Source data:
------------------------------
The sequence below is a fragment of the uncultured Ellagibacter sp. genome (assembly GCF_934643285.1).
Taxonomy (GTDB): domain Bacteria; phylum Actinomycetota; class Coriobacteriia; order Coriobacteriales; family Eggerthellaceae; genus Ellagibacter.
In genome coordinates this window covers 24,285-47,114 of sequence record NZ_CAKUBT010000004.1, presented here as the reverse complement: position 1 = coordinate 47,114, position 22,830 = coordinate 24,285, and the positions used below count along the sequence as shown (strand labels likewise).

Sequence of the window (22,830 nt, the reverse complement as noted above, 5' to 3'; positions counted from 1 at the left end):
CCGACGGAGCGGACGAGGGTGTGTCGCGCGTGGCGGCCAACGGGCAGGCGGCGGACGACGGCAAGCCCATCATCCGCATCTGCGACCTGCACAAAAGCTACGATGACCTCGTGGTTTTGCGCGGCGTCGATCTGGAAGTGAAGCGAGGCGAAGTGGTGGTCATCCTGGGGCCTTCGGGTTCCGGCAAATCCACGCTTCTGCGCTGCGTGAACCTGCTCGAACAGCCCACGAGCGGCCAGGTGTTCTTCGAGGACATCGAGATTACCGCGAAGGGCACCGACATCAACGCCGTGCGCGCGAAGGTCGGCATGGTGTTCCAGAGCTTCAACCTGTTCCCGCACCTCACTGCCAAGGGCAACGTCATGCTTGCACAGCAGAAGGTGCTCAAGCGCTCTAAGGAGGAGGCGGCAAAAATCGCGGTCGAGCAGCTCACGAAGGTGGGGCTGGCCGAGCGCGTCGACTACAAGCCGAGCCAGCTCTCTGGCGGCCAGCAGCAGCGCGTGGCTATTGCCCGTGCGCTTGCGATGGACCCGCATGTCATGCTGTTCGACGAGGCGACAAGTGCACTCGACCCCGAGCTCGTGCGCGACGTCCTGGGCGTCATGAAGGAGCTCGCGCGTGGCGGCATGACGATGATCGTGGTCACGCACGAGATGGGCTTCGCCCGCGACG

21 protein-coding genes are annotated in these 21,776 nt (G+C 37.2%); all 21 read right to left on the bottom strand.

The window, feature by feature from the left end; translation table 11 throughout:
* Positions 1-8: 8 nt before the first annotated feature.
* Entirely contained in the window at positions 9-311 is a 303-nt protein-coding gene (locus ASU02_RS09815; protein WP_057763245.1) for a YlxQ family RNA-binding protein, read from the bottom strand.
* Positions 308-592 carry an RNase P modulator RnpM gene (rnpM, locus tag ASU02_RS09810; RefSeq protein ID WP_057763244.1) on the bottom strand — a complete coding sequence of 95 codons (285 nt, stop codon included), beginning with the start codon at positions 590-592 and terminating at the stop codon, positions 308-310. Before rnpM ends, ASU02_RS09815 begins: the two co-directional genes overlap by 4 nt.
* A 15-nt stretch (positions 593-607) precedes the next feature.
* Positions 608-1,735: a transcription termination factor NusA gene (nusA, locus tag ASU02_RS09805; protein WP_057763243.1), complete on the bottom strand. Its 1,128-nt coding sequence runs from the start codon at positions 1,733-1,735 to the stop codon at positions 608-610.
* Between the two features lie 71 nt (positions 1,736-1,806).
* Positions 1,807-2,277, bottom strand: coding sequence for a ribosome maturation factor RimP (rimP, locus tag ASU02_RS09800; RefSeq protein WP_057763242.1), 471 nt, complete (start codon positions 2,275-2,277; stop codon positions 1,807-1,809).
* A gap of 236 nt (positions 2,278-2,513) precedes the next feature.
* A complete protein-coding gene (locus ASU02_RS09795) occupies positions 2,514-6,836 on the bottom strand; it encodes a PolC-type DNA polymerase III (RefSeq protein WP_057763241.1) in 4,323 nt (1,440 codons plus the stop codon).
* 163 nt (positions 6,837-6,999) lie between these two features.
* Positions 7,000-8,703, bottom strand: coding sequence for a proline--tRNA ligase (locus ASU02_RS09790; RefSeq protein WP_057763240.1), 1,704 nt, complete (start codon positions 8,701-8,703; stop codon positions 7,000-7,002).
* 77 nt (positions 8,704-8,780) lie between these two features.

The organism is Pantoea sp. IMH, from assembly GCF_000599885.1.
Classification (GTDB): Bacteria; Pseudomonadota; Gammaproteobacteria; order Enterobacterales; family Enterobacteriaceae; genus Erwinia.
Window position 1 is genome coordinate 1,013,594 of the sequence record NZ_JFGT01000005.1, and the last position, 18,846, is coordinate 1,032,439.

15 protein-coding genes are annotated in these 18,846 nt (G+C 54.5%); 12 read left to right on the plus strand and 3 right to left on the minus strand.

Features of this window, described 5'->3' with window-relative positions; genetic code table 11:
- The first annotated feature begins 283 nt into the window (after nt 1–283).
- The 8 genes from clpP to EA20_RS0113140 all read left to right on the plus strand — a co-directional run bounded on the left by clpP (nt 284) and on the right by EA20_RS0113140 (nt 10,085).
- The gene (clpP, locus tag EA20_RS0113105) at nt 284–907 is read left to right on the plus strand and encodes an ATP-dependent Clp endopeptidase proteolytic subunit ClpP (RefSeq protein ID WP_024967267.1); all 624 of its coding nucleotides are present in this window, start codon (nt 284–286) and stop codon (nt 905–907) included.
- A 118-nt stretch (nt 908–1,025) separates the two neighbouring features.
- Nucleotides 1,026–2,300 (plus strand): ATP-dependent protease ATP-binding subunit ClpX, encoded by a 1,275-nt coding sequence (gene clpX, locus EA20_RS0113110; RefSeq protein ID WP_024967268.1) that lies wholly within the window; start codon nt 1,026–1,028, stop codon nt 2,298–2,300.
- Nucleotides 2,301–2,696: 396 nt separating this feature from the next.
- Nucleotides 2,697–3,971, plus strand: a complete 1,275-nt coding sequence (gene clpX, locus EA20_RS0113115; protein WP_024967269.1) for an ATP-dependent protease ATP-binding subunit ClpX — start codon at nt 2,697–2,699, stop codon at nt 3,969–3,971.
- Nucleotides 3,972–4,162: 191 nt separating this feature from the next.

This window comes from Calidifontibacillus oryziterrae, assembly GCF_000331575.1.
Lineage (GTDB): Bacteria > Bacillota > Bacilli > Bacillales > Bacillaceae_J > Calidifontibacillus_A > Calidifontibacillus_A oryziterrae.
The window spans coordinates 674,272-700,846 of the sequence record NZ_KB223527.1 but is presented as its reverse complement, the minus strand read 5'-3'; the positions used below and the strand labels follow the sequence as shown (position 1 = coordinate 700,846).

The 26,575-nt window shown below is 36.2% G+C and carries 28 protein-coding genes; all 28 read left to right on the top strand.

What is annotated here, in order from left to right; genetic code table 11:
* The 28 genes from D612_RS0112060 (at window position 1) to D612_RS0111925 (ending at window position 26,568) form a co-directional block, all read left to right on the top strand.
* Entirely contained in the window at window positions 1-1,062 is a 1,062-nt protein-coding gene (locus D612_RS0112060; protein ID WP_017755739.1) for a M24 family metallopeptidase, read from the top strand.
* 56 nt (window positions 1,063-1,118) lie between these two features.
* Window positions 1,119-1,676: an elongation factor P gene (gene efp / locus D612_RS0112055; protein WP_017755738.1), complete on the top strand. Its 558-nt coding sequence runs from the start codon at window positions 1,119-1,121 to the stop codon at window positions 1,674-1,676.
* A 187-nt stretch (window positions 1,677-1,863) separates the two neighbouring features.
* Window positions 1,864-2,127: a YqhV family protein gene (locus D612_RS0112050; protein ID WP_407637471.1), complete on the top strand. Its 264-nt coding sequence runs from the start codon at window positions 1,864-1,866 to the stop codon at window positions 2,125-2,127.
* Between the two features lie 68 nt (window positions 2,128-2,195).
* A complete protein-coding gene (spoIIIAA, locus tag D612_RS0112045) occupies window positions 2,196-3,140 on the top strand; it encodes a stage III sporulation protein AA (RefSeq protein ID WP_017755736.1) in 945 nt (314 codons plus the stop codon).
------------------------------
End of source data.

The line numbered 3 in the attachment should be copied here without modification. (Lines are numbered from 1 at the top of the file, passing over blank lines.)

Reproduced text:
In genome coordinates this window covers 24,285-47,114 of sequence record NZ_CAKUBT010000004.1, presented here as the reverse complement: position 1 = coordinate 47,114, position 22,830 = coordinate 24,285, and the positions used below count along the sequence as shown (strand labels likewise).